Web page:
March 17, 2008
From the Treasury: The Power of Prayer
Back in my IBLP days I can remember hearing somebody from that ministry (I don't remember if it was the "head honcho" or one of the staff) remark that the reason Moody's ministry had prospered to this day while Spurgeon's had not was because Spurgeon smoked.
Apparently in the eyes of that person the volumes of literature that Spurgeon left us do not count. But I would be willing to wager (in a figurative sense--I don't advocate either smoking OR betting) that many more people have been blessed, challenged, and edified by the works of Spurgeon than have ever walked the halls of Moody Bible Institute.
Which brings me to today's "From the Treasury" selection. One of the best features of the edition of "The Treasury of David" that I am reading is the inclusion of the comments of great theologians of the past on virtually every verse of the Psalms. This particular selection on the power of prayer is by 17th century cleric Edward Reynolds:
Satan hath three titles given in the Scriptures, setting forth his malignity against the church of God: a dragon, to note his malice; a serpent, to note his subtlety; and a lion, to note his strength. But none of all these can stand before prayer. The greatest malice of Haman sinks under the prayer of Esther; the deepest policy, the counsel of Ahithophel, withers before the prayer of David; the largest army, a host of a thousand Ethiopians, run away like cowards before the prayer of Asa.
Through readings like this, messages I have listened to, and experiences at our church, God has been impressing on my mind the importance of prayer. I long to see God work powerfully as he did through Esther, David, and Asa. I ache to see His name lifted up in unmistakable ways through the humble prayers of his servants.
May God grant it, for His glory.
February 21, 2008
From the Treasury: Salvation Belongeth to the Lord
When missionaries are tempted to think that they have something to do with people getting saved, we need to be reminded that salvation is "all of God". The following quote from Spurgeon--a commentary on Psalm 3:8, brings home that point:
Search Scripture through, and you must if you read it with a candid mind, be persuaded that the doctrine of salvation by grace alone is the great doctrine of the word of God: "Salvation belongeth unto the Lord." This is a point concerning which we are daily fighting. Our opponents say "Salvation belongeth to the free will of man; if not to man's merit, yet at least to man's will;" but we hold and teach that salvation from first to last, in every iota of it, belongs to the Most HIght God. It is God that choses his people. He calls them by his grace; he quickens them by his Spirit, and keeps them by his power. It is not of man, neither by man; "not of him that willeth, nor of him that runneth, but of God that showeth mercy." May we all learn this truth experimentally, for our proud flesh and blood will never permit us to learn it in any other way.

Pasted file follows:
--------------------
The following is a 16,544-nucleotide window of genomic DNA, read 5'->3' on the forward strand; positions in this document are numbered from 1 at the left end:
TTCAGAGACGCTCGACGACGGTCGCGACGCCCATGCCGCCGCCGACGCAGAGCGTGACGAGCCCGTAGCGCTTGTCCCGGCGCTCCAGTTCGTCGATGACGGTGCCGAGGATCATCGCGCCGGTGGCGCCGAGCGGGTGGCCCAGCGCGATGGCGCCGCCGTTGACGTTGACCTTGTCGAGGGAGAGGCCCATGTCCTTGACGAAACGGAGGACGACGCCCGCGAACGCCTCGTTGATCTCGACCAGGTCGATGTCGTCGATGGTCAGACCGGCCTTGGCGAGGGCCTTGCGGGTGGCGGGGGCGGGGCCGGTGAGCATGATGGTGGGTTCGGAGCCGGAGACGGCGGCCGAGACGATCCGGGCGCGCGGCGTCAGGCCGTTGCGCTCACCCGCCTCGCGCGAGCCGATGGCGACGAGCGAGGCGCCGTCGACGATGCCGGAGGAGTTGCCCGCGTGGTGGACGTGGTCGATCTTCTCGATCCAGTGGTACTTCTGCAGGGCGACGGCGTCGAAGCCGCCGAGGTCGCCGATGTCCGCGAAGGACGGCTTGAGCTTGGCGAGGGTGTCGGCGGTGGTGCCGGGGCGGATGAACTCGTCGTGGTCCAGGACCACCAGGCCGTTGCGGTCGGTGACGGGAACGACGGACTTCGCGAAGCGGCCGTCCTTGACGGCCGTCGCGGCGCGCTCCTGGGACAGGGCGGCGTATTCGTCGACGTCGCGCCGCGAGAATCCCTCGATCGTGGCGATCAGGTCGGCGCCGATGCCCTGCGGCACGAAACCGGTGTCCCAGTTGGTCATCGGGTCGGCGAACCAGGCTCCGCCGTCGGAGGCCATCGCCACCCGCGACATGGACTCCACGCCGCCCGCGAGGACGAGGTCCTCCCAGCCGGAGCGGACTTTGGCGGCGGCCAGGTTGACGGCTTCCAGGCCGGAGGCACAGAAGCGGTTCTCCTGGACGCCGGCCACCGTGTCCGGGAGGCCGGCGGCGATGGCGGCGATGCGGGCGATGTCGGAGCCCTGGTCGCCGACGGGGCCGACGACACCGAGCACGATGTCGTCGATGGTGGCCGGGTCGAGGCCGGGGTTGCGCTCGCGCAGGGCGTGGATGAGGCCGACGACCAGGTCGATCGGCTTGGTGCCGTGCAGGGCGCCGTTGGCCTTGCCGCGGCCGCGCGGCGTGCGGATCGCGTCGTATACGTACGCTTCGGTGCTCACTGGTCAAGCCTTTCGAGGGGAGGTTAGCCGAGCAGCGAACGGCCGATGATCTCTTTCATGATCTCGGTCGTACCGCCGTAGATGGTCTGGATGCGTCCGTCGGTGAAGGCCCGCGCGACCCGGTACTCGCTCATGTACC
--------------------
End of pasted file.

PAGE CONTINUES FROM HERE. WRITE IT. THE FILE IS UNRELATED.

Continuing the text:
For more on the Sovereignty of God from the Psalms, check out Divine Satisfaction.
February 16, 2008
From the Treasury--Delighting in the Law
In what has been an ongoing attempt to familiarize myself more with the classics of Christian writing, I am now going through Spurgeon's "Treasury of David" (all seven volumes!). I have found it to be aptly named. There is a true gold mine to be found within its pages. From time to time I hope to share with you some of the more inspiring passages, with the hope that in so doing I will whet your appetite to treat yourself to this spiritual treasure trove.
Today, from Spurgeon's notes on Psalm One:
And now mark his positive character. "His delight is in the law of the Lord." He is not under the law as a curse and condemnation, but he is in it, and he delights to be in it as his rule of life; he delights, moreover, to meditate in it, to read it by day, and think upon it by night. He takes a text and carries it with him all day long; and in the night-watches, when sleep forsakes his eyelids, he museth upon the Word of God. In the day of his prosperity he sings psalms out of the Word of God, and in the night of his affliction he comforts himself with promises out of the same book. "The law of the Lord" is the daily bread of the true believer. And yet, in David's day, how small was the volume of inspiration, for they had scarcely anything save the first five books of Moses! How much more, then, should we prize the whole written Word which it is our privilege to have in all our houses! But alas, ill-treatment is given to this angel from heaven! We are not all Berean searchers of the Scriptures. How few among us can lay claim to the benediction of the text! Perhaps some of you can claim a sort of negative purity, because you do not walk in the way of the ungodly; but let me ask you--Is your delight in the law of God? Do you study God's Word? Do you make it the man of your right hand--your best companion and hourly guide? If not, this blessing belongeth not to you.
A couple things stood out to me in this commentary:
1) I thought the application Spurgeon makes to day and night, referring to them as seasons of prosperity and affliction, to be quite interesting. I don't know if that was the original intent of the psalmist, but there is certainly a lesson to be learned there.
2) Being in the law and not under it--that is profound.
3) Spurgeon makes an outstanding point as to how much of the Law was actually available to the psalmist--as compared to how much is available to us now. And yet how much more he seemed to long for it and treasure it than do we.